Debate over Sami ‘national’ day

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Sami national day has been celebrated by indigenous people across Norway, Sweden, Finland and Russia on February 6 since the Sami Conference adopted the date in 1992. The day was chosen to commemorate the first international Sami congress in Trondheim in 1917, but debate remains over what the day should actually be called.

PHOTO: Samediggi/Harry Johansen

A girl in traditional dress holds a Sami flag. February 6 is the Sami national day, but debate remains over whether the term ‘national day’ is appropriate. Meanwhile Sami people want more municipalities to celebrate by flying the Sami flag. PHOTO: Sámediggi/Harry Johansen

Directly translated into Norwegian, the term sámi álbmotbeaivi becomes samefolkets dag or samenes folkedag, which means Sami people’s day. The 1992 Sami conference, however, referred to the celebration as Sami national day, which has stirred some controversy, reports Norwegian Broadcasting (NRK). It marks the 1917 congress, which was the first time Sami people from various countries had gathered in a large meeting to discuss common issues and problems.

Bjørn Arvid Hætta from the northern municipality of Kautokeino in Finnmark County said the community has always called it “Sami people’s day.” “Personally, I think it would be strange to use the word ‘national’ day,” he said. “We actually live in Norway, and we already have one national day and that is May 17. Sami national day seems not quite in tune.”

The hotel manager said it’s fine for the Sami to be considered one people, but the country you live in is also important. “We are Sami and we live in Norway,” said Hætta. “For me, national is something which tells about a single country, and we Samis don’t actually have our own country.”

In the municipality of Karasjok, site of Norway’s Sami parliament, the community follows the lead of the 1992 congress and calls February 6 “Sami national day.” Teacher May-Britt Hansen Balto said Karasjok is proud to celebrate the day, and it’s natural to use the title decided upon. “I have noticed the term has already become more accepted among people,” she said. “I also think it’s important that it should be natural for us to use the adopted term.”

Sami parliament decision
The Sami parliament passed a resolution about 10 years ago, with the majority settling on the term “national day.” The Norwegian Sami parliament made the decision in line with the terminology used by the 1992 congress and by Sweden and Finland.

Plenary leader Jørn Are Gaski told NRK many still react to the term national day, and its potential nationalistic associations. “But ‘national’ and ‘national day’ are harmless terms,” Gaski said. “‘Nation’ does not mean anything other than a common language, culture and history.”

Official flag day
Certain days in Norway are deemed to be national flag days, when both state agencies and private people can hoist the Norwegian flag. In 2003 the Sami national day was added to the list. It’s optional for departments to fly the Sami colours of green, blue, red and yellow (which signify the four countries where Sami live and the elements of plants, water, fire and the sun) alongside the Norwegian flag.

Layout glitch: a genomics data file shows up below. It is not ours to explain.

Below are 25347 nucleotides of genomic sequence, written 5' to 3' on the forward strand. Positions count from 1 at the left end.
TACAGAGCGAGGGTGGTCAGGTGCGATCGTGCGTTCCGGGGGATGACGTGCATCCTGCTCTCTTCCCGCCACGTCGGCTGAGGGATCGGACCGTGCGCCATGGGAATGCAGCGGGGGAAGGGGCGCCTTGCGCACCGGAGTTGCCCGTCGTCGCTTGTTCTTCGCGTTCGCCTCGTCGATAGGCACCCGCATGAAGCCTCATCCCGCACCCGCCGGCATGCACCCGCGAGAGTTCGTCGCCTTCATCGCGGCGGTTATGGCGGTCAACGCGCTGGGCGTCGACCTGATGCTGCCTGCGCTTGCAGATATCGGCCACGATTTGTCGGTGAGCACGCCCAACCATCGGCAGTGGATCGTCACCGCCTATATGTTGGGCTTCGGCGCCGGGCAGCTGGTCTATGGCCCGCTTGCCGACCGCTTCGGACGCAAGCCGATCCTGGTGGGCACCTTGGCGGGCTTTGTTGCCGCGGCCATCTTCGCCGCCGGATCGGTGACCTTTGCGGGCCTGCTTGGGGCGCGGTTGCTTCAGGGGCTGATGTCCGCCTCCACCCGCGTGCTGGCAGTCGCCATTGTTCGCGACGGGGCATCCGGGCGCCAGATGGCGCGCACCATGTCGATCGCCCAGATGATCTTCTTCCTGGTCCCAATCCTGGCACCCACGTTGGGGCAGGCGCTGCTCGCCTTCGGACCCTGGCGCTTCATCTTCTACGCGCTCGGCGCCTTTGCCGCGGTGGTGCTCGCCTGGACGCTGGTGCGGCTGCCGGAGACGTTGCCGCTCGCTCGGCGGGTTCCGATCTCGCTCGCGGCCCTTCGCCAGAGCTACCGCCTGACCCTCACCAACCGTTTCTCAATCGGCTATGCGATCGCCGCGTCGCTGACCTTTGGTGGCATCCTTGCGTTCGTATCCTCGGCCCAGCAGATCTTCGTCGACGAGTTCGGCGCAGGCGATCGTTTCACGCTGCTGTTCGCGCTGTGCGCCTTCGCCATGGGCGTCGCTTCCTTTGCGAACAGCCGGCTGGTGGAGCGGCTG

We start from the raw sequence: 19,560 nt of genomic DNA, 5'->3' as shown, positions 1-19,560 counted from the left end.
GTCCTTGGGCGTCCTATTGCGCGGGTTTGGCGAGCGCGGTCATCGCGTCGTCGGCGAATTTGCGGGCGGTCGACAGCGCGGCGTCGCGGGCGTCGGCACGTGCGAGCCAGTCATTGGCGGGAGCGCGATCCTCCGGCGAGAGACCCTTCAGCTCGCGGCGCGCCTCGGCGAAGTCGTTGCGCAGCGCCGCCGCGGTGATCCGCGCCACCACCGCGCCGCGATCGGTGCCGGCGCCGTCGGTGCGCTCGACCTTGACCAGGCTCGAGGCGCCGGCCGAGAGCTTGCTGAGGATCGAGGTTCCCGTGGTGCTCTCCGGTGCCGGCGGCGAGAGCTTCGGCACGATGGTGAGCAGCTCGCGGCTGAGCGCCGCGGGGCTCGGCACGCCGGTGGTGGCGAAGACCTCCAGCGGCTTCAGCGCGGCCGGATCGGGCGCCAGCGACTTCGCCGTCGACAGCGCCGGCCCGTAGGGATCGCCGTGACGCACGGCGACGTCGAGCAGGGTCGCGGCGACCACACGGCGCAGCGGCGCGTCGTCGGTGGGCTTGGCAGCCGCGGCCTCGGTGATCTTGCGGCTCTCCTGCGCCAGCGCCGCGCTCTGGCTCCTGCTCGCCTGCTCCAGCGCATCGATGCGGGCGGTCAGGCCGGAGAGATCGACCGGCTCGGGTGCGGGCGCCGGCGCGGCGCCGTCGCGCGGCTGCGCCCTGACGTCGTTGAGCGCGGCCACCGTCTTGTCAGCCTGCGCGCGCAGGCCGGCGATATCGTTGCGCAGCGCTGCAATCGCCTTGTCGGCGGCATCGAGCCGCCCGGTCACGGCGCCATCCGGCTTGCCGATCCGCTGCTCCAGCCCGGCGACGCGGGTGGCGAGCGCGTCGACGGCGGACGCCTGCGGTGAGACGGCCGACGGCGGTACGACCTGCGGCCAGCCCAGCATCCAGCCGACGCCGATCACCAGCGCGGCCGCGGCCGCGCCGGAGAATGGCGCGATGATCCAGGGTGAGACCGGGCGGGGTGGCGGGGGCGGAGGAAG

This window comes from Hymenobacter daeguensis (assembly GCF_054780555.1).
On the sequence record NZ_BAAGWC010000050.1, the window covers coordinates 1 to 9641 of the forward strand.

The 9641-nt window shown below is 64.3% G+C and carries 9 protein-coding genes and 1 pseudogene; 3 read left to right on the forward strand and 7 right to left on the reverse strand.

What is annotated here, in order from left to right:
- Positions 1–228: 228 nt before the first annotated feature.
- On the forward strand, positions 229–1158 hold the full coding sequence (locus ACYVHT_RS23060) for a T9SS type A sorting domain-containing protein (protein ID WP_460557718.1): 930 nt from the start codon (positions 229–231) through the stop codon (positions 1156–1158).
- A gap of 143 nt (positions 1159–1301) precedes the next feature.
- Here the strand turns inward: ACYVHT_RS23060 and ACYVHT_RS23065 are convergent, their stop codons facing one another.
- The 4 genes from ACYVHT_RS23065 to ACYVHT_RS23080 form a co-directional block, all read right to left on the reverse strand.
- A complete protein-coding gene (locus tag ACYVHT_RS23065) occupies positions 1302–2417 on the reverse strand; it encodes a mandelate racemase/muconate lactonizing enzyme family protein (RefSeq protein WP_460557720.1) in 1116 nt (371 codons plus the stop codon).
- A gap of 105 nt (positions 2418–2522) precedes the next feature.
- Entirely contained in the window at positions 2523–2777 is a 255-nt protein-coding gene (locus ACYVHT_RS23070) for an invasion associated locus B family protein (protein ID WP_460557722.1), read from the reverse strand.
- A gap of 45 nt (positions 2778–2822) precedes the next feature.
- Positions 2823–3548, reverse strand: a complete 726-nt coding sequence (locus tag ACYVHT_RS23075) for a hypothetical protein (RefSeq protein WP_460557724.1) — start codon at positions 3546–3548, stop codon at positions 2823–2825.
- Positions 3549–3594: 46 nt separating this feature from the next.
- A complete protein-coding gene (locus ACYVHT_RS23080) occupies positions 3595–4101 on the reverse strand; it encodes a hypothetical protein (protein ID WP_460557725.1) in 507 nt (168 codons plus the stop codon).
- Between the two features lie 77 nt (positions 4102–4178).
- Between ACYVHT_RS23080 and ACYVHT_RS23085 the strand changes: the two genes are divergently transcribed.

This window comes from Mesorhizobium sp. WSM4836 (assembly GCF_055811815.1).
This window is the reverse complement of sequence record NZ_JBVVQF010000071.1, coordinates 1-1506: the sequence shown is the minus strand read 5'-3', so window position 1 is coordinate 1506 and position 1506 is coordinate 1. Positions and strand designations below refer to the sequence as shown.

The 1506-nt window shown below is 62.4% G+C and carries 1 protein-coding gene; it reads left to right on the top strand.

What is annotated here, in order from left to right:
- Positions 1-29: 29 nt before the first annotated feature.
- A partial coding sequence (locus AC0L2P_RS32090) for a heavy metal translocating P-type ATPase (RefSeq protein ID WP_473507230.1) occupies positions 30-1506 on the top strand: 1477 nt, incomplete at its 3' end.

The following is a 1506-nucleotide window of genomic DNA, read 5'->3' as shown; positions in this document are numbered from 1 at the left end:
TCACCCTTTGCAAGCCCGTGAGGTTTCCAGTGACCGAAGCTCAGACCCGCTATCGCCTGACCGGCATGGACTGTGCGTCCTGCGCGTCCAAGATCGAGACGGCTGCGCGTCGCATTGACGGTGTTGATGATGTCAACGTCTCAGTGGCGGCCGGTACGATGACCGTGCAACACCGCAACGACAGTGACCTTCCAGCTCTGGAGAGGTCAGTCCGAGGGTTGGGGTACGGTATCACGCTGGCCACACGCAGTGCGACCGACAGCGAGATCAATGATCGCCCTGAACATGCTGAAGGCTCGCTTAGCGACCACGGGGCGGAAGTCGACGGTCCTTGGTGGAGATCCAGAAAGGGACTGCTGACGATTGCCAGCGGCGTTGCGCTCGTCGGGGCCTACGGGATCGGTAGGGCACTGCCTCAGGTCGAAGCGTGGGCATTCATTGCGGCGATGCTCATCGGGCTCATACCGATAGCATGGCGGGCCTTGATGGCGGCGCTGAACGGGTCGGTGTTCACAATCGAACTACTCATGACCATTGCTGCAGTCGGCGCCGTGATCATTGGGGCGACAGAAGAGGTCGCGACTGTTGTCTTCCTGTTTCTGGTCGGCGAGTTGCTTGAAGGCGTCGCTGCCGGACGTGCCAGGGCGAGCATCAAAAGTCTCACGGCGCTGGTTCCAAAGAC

Heidi Persdatter Greiner Haaker is the first deputy to the Sami parliament. She has worked to promote Sami culture in her municipality of Sørum, in the Akershus area around Oslo. She said it’s a shame only four of the 22 municipalities in Akershus fly the Sami flag. “It has meant so much to us if municipalities managed to buy a Sami flag and let it wave in the wind,” she said. “It makes you feel a little proud to be a Sami.” She said it’s a sign communities regard Sami culture as equally valuable. NRK contacted several municipalities, which said they didn’t own a Sami flag, the Sami flag they had was too small, or that flying the Norwegian flag is for everyone in Norway.

Sami parliamentary president Aili Keskitalo wants better cooperation between Norway, Sweden and Finland to keep Sami languages alive. Photo: Norske Samers Riksforbund

Sami parliamentary president Aili Keskitalo wants better cooperation between Norway, Sweden and Finland to keep Sami languages alive. Photo: Norske Samers Riksforbund

Languages dying
Meanwhile, language experts warn many of the Sami dialects are in danger of dying out. About a century ago, communities around Troms and Finnmark spoke Norwegian, Finnish and a Sami language. That’s no longer the case, partly because of “Norwegianization,” reported newspaper Aftenposten.

Sami languages are strongly linked to the use of resources, with many different words to precisely describe types of snow, or different reindeer characteristics. Many of the Sami words for fishing and farming in coastal communities have disappeared because of strict Norwegianization in those areas.

Sami parliamentary president Aili Keskitalo said more needs to be done to support and preserve the languages. “We must establish stronger cross-border cooperation to leverage resources better,” she said. “We need help from the Norwegian authorities to get Sweden and Finland to take part. If our three countries could merge our language resources, the future will be brighter for keeping Sami languages alive.”

There has been a resurgence in the preservation of Southern Sami, spoken by about 600 people in Norway and Sweden. In Sweden, just 10 people still speak Ume Sami and 30 to 50 people speak Pite Sami. About 1000 speak Lule in Norway and Sweden. Northern Sami is the main Sami language, spoken by up to 25,000 people from Norway to Finland. About 500 people in Finland and Russia still speak East Sami.

NRK worked with Sami people in Karasjok to create a music video (external link, in Norwegian) commemorating this year’s national day, featuring Sami language and clothing.

newsinenglish.no/Emily Woodgate